Friday, November 11, 2011

Finding our Purpose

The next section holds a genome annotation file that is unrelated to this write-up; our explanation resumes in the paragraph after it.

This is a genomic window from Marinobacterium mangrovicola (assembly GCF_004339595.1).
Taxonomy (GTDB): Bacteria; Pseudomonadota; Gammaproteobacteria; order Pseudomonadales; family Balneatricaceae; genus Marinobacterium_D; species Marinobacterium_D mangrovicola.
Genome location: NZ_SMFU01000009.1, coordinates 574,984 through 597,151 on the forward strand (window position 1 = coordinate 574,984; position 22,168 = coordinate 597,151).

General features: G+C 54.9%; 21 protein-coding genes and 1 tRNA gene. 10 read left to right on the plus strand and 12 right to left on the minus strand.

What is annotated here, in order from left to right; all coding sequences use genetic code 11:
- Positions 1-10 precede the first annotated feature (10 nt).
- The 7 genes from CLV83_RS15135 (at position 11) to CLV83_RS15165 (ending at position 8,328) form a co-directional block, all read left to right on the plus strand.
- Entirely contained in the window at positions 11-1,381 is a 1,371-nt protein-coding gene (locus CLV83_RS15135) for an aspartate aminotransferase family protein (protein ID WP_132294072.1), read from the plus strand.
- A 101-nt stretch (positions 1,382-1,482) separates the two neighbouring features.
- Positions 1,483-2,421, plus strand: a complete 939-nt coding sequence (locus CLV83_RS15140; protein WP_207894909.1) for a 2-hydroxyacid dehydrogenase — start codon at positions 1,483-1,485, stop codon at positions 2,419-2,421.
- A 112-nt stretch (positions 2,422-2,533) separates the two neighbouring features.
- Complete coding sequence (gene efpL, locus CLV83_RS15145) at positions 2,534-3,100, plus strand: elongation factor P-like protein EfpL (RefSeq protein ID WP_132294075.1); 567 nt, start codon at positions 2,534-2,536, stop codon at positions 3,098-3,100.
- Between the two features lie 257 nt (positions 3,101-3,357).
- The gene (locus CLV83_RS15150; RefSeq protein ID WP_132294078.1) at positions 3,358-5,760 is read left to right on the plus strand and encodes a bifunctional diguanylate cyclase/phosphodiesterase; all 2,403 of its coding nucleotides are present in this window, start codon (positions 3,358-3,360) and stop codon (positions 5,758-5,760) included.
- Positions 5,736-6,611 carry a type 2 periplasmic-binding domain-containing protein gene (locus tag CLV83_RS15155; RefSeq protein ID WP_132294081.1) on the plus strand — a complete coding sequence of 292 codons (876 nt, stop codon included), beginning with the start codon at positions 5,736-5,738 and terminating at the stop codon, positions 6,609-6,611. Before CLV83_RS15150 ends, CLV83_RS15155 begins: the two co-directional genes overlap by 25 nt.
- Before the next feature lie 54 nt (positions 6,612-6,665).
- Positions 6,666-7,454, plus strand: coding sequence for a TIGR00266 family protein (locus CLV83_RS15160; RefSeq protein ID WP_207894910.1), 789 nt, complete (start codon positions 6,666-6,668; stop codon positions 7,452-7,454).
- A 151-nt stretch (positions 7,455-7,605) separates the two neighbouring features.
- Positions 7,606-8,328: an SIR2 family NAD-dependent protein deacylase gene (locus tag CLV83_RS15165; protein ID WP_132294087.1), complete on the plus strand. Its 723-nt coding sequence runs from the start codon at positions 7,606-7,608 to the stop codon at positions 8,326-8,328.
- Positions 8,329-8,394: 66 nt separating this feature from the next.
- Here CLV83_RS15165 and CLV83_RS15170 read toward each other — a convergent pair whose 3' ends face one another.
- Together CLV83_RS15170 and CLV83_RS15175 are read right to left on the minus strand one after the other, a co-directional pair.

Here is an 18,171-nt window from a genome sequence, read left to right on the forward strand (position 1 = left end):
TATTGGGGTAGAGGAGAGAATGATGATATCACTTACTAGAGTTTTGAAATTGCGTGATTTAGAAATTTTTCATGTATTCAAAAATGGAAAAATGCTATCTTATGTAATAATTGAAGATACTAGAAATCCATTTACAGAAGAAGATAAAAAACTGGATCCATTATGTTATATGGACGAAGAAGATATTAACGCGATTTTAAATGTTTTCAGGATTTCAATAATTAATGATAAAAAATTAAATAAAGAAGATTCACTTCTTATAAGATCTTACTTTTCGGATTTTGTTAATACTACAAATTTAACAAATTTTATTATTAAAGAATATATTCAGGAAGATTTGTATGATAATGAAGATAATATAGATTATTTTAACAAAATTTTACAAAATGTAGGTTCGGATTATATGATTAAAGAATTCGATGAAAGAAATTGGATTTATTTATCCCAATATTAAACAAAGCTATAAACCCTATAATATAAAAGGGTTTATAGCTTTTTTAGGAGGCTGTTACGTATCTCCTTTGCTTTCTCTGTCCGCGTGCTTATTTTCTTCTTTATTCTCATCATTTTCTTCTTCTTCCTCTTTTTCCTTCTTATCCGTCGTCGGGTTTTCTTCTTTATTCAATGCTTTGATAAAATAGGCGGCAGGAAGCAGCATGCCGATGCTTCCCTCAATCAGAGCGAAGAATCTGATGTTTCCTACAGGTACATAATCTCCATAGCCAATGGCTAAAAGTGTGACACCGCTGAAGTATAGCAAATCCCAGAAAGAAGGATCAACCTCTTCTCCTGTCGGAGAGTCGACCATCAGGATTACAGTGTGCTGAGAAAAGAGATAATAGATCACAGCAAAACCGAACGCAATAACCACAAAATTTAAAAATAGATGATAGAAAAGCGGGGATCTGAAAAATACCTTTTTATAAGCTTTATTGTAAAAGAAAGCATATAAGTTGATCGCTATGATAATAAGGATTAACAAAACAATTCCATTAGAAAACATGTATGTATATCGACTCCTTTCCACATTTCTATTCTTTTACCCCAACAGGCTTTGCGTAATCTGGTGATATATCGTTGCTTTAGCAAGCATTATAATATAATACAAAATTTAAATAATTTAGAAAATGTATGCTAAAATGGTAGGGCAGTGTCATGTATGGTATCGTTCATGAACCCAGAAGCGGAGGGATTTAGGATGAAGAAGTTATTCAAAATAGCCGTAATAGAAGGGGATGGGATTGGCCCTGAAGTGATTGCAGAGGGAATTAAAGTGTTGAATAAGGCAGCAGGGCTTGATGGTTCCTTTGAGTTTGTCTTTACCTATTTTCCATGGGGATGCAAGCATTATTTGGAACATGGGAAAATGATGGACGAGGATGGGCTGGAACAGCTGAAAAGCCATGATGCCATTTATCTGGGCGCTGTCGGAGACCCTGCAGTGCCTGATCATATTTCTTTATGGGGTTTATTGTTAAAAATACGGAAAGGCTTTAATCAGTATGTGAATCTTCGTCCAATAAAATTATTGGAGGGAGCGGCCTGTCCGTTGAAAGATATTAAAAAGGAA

Life as a parent  is tough. Children require a substantial amount of time, energy, patience,direction, and love. That isn't even mentioning the hours of household chores. As a new parent, most of us head out into the world full of hopes and dreams for this amazing child. We have a plan. We dream a lot of dreams for this child's future. We speculate what they will be when they grow up. We see them as an opportunity . Maybe even as a way to make up for mistakes we have made. Like a fresh start. We devote our time and energy to loving this amazing gift from above. We see this child as a blessing, a miracle even. We watch as our child blossoms into an inquisitive, curious, adventurous, and energetic toddler. We watch our family grow, adding a new child or two, sometimes even more! Ther are two parents whose love for each other is matched or surpassed only by the love they feel for their HeveanlyFather and their children. Home life is wonderful. Mom and Dad love one another. Children are nurtured and loved. Food and clean clothing are ever present. Dirty diapers are changed regularly. Doctors and dentist are accessible and children are taken to regular appointments. Laughter is in the echoes of the home. Hugs and kisses never run out. Compliments are tossed out at random and frequently. Discipline is fair and just. The family works together to maintain a home . Children have boundaries and can anticipate any consequences for overstepping them. Children are allowed to expirence the natural consequences  presented with day to day life.  Parents model expected behaviors. Love and nurturing fill the hearts of all who enter into the home. Life is good. Please understand, I do not believe any family looks like that ALL the time. There are disagreements, spats, ugly words, financial troubles, and other short lived and quickly regretted choices from time to time. We are all human and therefore prone to acting self serving and unkind, at least on occasion.  What about the children whose lives look absolutly nothing like that, ever? It sounds so wonderful, and in  it seems natural and easy. For many children this is not even close to a description of home. We work with those children. We, the foster family, whose home resembles the above description, flaws and all. We who have hearts and compassion for the children from troubled homes. We, the families who house foster children, whose homes  are filled with love, laughter, tears and tantrums.  Triumph and defeat are daily occurrences and measured by a standard that is atypical of the average American home. Succes is measured in tiny pieces, small tidbits of self control are hugely celebrated.  We put aside our personal comfort and open our homes and family to children from homes we know little or nothing about. Children who have been beaten. Children who have witnessed violence we have only seen portrayed In movies or television. Children who have been molested, raped and/or made to perform sexually for friends, family members, and/or random people allowed to pass through their lives without their control. Sometimes the parents are so involved in drugs or their own narcissistic behaviors, they aren't even aware of the people in their home. Children who have lived on the street. Children who have gone without food, shelter, and other basic needs. Children who have parents with incredibly low I.Q.'s, so low it impairs their ability to properly care for and protect their kids. Children who have been left at home to fend for themselves and their siblings for hours or days on end. Children who have witness incredibly heinous acts of violence, and maltreatment. Children emotionally abused, whose self worth is so diminished they don't even see themselves as worthy to eat, feel safe, or worse, live.  I am not here to claim a superior knowledge of such children and behaviors. I am only intending to share experiences and maybe set a place for dialog to happen. Maybe other Foster families will want to share, maybe children who once were in foster care will chime in about what they liked and didn't, maybe they can shed some light on what they felt during those times in their lives where they were placed in a home full of strangers. Maybe.  About my family... It's kinda funny, I grew up in a loving home with two parents and two siblings. My mother and father opened our house to many children in need. Never were we a foster home by definition, however, our family rescued more than a few children from trouble situations. My siblings and I seemed drawn to trouble kids. I am not sure why, but each of us had friends who needed guidance and for different reasons felt unable to find it at home. Our mother was "mom" to a multitude of children and teens as we grew up. To this day, many of those kids still call here mom, even though most are in their late 30's.  My mom and dad have many siblings, and one from each of them were foster parents while I was a child. I saw my aunt and uncle open there home to some of the most troubled boys I had ever seen. Some of these kids were in trouble with the law, some of them were incredibly violent. Most of them had major difficulties in their young lives. I was a child, so the details were never made clear to me. All I knew was that were had some new cousins, and that they would or could leave at anytime. My aunt and uncle ,we're mostly asked to take in teen boys who were just short of being put in residential treatment, due to the number of homes their behaviors and choices had caused them to be removed from. Quite a few of them are still part of our family. They come to holidays, reruns, they phone, or write or some other way keep in touch. Some do not.  I believe the combination of my parents and my aunt and uncle choosing to open there home, teaching us that love is limitless, and that all children deserve a safe and loving place they can call home, influenced my love for children. I think it influenced my sister too. (we'll get to that later :0) ) I grew up with a great understanding of love, and compassion. As a young adult, I knew that one day I wanted to be a foster parent, or adoptive parent, or maybe even both.  In time I was married to a man who loves his children more than his own life. A man who had a childhood I would describe as, less than nurturing, or stable. He grew up learning how to care for himself. He was living on his own and working full time, while attending his senior year in high school. His family has their skelletons in the closet, like most families do. I won't go into details, but he had a much different childhood than I did. He feared being a parent. He didn't know if he could love a child the way they should be loved. In time, we decided to have children. Two children, who are the apple of their daddy's eye, the source of much joy and laughter. Our children are a treasure. We are showered with compliments on their maturity and level of respect they show to others. Our children have hearts like their parents.  When they were very little, I believe 3 and 6 years old, we decided to open our home to foster children. It has been an adventure, much like a roller coaster. The stories you will read are based on that very adventure..... Enjoy the ride :0)